Tell your child that it is okay to fall. Falling down and being unable to do something correctly only shows what he/ she needs to focus more on. Let them learn from their experiences, and yours too. Do not push your child if he/ she wants to take a break or call it a day. Pushing your child too much towards it when he/ she does not want to will only push him/ her away from skiing. Instead of telling your toddler he/ she has given up too quickly or have ruined your skiing, get a positive attitude, and take pictures instead. If your little one wants to make a snowman and ski some other day, he/ she may actually want to play with the snow and would want to try skiing again some other day. Even if your child has tried skiing for 10 to 15 minutes, it is enough for those early sessions. Remember, when your child is only 2 years old, 10 minutes is a big number!
End each skiing day with something that your child loves to eat – as a reward for trying out the sport. It could be marshmallows, chocolate chip cookies, jelly beans, or maybe M&Ms. Whatever you think your child considers as a “reward”, go for it. You want to reward your child for trying out a new sport and learning a new skill. If you see your child push skis instead of walking with them, acknowledge his/ her efforts. Your child would want to do that again to make you happy.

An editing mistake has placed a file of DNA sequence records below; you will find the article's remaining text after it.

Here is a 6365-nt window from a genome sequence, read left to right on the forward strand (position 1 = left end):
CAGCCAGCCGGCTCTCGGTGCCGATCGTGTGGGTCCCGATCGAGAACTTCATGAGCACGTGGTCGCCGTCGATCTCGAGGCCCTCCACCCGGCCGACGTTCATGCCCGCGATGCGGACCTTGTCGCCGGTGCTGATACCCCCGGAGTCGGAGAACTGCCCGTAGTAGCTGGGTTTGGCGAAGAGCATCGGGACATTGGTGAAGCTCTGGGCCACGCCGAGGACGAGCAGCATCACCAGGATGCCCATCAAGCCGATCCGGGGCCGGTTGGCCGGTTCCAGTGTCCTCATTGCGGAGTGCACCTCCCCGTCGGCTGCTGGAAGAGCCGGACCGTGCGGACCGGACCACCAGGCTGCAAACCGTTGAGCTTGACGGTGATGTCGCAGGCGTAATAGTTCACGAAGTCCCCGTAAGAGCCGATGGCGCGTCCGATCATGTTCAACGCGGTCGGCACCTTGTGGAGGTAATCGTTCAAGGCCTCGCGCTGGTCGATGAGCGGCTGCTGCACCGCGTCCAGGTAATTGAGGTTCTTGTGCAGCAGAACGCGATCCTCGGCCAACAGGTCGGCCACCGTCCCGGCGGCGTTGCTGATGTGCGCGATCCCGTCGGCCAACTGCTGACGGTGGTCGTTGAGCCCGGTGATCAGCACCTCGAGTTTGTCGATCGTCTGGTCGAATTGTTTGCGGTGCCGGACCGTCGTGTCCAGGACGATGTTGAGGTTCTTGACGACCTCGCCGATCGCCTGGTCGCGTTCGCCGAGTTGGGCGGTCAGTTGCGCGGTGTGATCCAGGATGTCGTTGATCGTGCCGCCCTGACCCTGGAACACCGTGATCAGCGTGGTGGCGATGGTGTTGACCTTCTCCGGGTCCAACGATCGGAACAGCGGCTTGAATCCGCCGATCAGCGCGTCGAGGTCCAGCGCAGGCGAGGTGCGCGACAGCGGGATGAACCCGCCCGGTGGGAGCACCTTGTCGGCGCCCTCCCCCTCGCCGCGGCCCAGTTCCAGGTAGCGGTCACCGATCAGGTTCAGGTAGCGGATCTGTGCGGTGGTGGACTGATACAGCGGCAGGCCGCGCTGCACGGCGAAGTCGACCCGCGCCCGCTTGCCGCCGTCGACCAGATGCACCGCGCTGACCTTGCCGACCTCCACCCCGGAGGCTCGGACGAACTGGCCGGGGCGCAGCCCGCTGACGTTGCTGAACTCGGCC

Ski n’ Play
A great way to get your child into trying this sport is to make him/ her excited about it. Play with him/ her using skis and/ or ski gear. Tell your child to pretend he/ she is kicking a ball to help them get the motion down. If it is not a big hassle, bring a ball along and let your child kick it. It is better to go with a heavy ball otherwise you would be the one chasing the light ball in all directions when the wind blows on the slopes. For parents, it is also a good idea to have one adult ahead of the child to chase and one of the parents behind as the pick-up crew.